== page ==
by Jonathan Griffin
Richard Tuttle’s work in sculpture, drawing, installation and poetry is delicate and attenuated, rarely exceeding the bounds of carefully measured economy. Subtlety and ambivalence have long defined his oeuvre. This month in Los Angeles, however, he is the architect of something close to a grandiose gesture. ‘Calder/Tuttle: Tentative’ spans two neighbouring galleries, David Kordansky Gallery and Pace Gallery, and platforms a conversation between two artists and two bodies of work, over eight decades apart.
At Pace, Tuttle has curated an exhibition of works by Alexander Calder, all from 1939, creating sculptural ‘pavilions’ (as he terms them) for a selection of mobiles, stabiles and works on paper. At Kordansky, Tuttle presents two series, including a suite of drawings titled ‘Calder Corrected’ (2022) which respond critically to problems that Tuttle identifies in Calder’s work. A series of joyous wall-mounted painted paper constructions, barely held together with tape, glue and T-pins, is titled ‘Black Light’ (2021).
Tuttle’s pavilions at Pace are built from eight- by four-foot sheets of MDF, painted white and hinged to form polygonal bowers. They frame and shelter Calder’s sculptures in large, almost ungainly structures that seem at odds with the late modernist’s black-painted, organic outlines. Confluences slowly emerge, however. Both artists use the history and present of their work, the way it was assembled and the manner in which it is held together, to open up glimpses into its future – its stability and its potential for movement. I spoke to Tuttle, as we walked around these pavilions and, later, across La Brea Avenue in the galleries at Kordansky. We began by considering an untitled mobile – the only ceiling-hung work in the exhibition – in which three wire fish-like forms are suspended from horizontal rods.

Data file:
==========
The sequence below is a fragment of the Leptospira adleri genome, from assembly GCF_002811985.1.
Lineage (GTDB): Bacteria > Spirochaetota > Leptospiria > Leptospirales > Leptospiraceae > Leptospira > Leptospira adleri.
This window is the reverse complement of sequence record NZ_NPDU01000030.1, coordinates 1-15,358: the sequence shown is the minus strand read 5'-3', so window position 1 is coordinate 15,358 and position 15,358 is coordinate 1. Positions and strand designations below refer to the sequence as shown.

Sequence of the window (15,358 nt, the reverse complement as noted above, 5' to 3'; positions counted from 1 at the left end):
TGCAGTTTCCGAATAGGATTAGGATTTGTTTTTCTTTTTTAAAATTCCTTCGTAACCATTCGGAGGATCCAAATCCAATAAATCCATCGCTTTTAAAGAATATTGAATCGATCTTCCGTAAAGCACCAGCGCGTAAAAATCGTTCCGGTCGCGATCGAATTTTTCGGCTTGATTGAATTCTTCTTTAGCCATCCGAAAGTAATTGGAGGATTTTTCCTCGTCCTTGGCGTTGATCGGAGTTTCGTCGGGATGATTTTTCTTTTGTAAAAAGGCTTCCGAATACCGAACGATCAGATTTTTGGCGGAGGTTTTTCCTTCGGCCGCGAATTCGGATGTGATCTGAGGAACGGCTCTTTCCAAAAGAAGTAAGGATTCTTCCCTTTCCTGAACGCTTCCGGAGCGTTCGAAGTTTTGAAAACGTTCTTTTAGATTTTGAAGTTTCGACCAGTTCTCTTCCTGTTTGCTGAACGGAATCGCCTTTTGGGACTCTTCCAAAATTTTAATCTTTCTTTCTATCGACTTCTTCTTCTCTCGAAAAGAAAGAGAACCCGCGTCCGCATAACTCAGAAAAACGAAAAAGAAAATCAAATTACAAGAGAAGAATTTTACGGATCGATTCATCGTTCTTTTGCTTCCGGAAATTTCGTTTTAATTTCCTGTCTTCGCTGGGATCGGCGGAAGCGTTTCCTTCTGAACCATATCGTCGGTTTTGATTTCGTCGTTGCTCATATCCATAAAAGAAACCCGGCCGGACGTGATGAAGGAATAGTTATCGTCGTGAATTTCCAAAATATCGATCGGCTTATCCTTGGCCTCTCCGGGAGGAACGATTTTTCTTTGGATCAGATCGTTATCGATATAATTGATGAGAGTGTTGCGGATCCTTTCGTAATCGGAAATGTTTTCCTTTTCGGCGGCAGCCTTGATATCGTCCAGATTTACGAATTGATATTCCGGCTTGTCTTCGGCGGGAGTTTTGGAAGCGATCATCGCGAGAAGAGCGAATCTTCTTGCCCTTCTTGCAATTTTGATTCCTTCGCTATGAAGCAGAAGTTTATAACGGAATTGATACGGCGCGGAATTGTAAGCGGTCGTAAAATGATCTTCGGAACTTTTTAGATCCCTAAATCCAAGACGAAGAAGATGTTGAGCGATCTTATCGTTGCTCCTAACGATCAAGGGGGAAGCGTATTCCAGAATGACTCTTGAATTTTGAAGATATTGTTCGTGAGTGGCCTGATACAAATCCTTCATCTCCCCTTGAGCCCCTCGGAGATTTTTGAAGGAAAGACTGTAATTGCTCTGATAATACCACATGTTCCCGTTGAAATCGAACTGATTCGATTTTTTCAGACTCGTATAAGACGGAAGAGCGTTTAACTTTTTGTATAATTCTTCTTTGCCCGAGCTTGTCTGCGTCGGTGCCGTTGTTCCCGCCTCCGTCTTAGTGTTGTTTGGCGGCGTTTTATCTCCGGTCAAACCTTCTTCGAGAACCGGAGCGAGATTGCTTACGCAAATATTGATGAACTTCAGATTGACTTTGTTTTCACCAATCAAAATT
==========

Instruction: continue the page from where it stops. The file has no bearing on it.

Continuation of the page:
Jonathan Griffin When did Calder enter the conversation around your work? Despite your early use of wire, I’ve never read a reference to him in any of the literature about you.
Richard Tuttle I dismissed Calder, early on. The reason, I think, was this whole question of the vertical. I mean, you can’t do that sculpturally [gesturing to the mobile] without coming into the world of the vertical. What are you saying about the world of the vertical? For some reason, I knew from when I was a little kid that my life required a metaphor for nature. I finally did find that metaphor, and it involved the vertical line. What I found so important was that there is no way in this world you can make a perfect vertical line. But you can imagine a perfect vertical, in your mind. In Calder’s case – and this is one of my objections – I think he took the cheap way out. My issue here is that what he wants to give us depends on a vertical that could go infinitely up and infinitely down. But it comes to a stop.
JG Did that problem inspire the ‘Calder Corrected’ drawings, which are structured by the meeting of two sheets of paper at their centre?
RT Yes. In those drawings, even though the paper comes to an end, the concept of the vertical that you see right in front of your eyes does extend infinitely up and down.
JG What’s imperfect about Calder’s verticals?
RT Well, look up there, and you see this eyelet, right?
JG You see the beginning and the end of the string.